These are challenging times for all employers, particularly those in the construction industry. The current situation has complicated an already demanding work environment. Employers who do not take additional measures to address the situation may find that construction activity is deemed too unsafe and removed from the “essential business” activities permitted to continue (such as several states have done, including New York, New Jersey, Pennsylvania, Washington, Michigan and Vermont) or may be faced with complaints that could lead to liability or OSHA-related action. For example, a recent Freedom of Information Act request filed by The Washington Post revealed that OSHA has received over 3,000 employee complaints due to COVID-19 issues, with many involving the construction industry. This total is likely much higher, as individual state agencies also regularly receive such complaints in addition to federal OSHA. Therefore, employers will be well-served to consider all applicable guidance that will best protect their employees and the project site.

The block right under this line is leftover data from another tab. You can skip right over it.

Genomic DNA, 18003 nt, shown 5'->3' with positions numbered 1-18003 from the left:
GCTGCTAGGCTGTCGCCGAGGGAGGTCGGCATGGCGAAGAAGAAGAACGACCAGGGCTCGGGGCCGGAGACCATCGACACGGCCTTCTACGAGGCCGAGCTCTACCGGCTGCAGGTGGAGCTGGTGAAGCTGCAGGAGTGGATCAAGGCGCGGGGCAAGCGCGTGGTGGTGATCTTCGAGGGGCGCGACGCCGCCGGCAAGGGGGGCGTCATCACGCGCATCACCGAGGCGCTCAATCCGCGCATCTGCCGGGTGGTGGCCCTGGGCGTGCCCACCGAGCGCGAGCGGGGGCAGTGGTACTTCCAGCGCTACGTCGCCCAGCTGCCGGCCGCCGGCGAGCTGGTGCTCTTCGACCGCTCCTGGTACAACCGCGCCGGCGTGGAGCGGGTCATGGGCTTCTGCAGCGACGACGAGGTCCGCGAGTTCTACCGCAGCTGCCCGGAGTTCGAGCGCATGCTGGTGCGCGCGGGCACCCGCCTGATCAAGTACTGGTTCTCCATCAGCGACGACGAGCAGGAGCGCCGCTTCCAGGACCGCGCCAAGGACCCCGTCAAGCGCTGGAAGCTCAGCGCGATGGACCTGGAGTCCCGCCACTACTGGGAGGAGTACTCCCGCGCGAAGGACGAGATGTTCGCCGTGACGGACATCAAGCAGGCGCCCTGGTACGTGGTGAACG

If you have any questions related to this alert, please do not hesitate to contact your regular Smith Anderson lawyer or any other member of our firm. Additionally, please visit and bookmark our firm’s Coronavirus (COVID-19) Business Resource Center which is continuously updated with useful materials and resources related to COVID-19. This tool has been made available to ensure that our clients and the broader business community stay informed on key issues that may impact their operations and to navigate the related business and legal issues during these challenging times.